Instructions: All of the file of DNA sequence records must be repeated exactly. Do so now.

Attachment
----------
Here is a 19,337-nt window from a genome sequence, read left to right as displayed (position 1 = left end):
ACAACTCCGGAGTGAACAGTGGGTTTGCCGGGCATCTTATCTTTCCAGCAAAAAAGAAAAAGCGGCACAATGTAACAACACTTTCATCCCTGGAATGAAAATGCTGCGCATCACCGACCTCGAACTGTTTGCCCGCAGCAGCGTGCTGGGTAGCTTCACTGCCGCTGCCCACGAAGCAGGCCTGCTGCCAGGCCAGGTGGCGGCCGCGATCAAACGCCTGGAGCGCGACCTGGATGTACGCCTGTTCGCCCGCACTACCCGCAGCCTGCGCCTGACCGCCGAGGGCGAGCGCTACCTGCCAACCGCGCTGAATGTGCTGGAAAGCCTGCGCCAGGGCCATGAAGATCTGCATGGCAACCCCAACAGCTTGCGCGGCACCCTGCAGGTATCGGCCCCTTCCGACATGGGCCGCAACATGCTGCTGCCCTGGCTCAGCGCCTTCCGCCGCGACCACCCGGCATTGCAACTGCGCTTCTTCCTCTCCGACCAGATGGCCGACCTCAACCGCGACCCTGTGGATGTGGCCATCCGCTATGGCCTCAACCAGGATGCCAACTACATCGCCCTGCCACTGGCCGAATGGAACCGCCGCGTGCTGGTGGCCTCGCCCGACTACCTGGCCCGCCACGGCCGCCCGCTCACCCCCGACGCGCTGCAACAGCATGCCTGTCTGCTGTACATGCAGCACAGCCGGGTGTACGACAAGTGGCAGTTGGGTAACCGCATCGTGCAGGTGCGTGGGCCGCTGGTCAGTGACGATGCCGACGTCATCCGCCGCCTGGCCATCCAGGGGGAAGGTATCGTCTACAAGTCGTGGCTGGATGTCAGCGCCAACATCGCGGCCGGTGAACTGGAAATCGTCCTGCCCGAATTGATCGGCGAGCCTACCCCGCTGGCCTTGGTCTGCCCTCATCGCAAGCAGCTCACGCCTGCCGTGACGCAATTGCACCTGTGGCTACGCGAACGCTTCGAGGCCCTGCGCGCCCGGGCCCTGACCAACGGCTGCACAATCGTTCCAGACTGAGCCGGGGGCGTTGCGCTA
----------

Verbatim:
Here is a 19,337-nt window from a genome sequence, read left to right as displayed (position 1 = left end):
ACAACTCCGGAGTGAACAGTGGGTTTGCCGGGCATCTTATCTTTCCAGCAAAAAAGAAAAAGCGGCACAATGTAACAACACTTTCATCCCTGGAATGAAAATGCTGCGCATCACCGACCTCGAACTGTTTGCCCGCAGCAGCGTGCTGGGTAGCTTCACTGCCGCTGCCCACGAAGCAGGCCTGCTGCCAGGCCAGGTGGCGGCCGCGATCAAACGCCTGGAGCGCGACCTGGATGTACGCCTGTTCGCCCGCACTACCCGCAGCCTGCGCCTGACCGCCGAGGGCGAGCGCTACCTGCCAACCGCGCTGAATGTGCTGGAAAGCCTGCGCCAGGGCCATGAAGATCTGCATGGCAACCCCAACAGCTTGCGCGGCACCCTGCAGGTATCGGCCCCTTCCGACATGGGCCGCAACATGCTGCTGCCCTGGCTCAGCGCCTTCCGCCGCGACCACCCGGCATTGCAACTGCGCTTCTTCCTCTCCGACCAGATGGCCGACCTCAACCGCGACCCTGTGGATGTGGCCATCCGCTATGGCCTCAACCAGGATGCCAACTACATCGCCCTGCCACTGGCCGAATGGAACCGCCGCGTGCTGGTGGCCTCGCCCGACTACCTGGCCCGCCACGGCCGCCCGCTCACCCCCGACGCGCTGCAACAGCATGCCTGTCTGCTGTACATGCAGCACAGCCGGGTGTACGACAAGTGGCAGTTGGGTAACCGCATCGTGCAGGTGCGTGGGCCGCTGGTCAGTGACGATGCCGACGTCATCCGCCGCCTGGCCATCCAGGGGGAAGGTATCGTCTACAAGTCGTGGCTGGATGTCAGCGCCAACATCGCGGCCGGTGAACTGGAAATCGTCCTGCCCGAATTGATCGGCGAGCCTACCCCGCTGGCCTTGGTCTGCCCTCATCGCAAGCAGCTCACGCCTGCCGTGACGCAATTGCACCTGTGGCTACGCGAACGCTTCGAGGCCCTGCGCGCCCGGGCCCTGACCAACGGCTGCACAATCGTTCCAGACTGAGCCGGGGGCGTTGCGCTA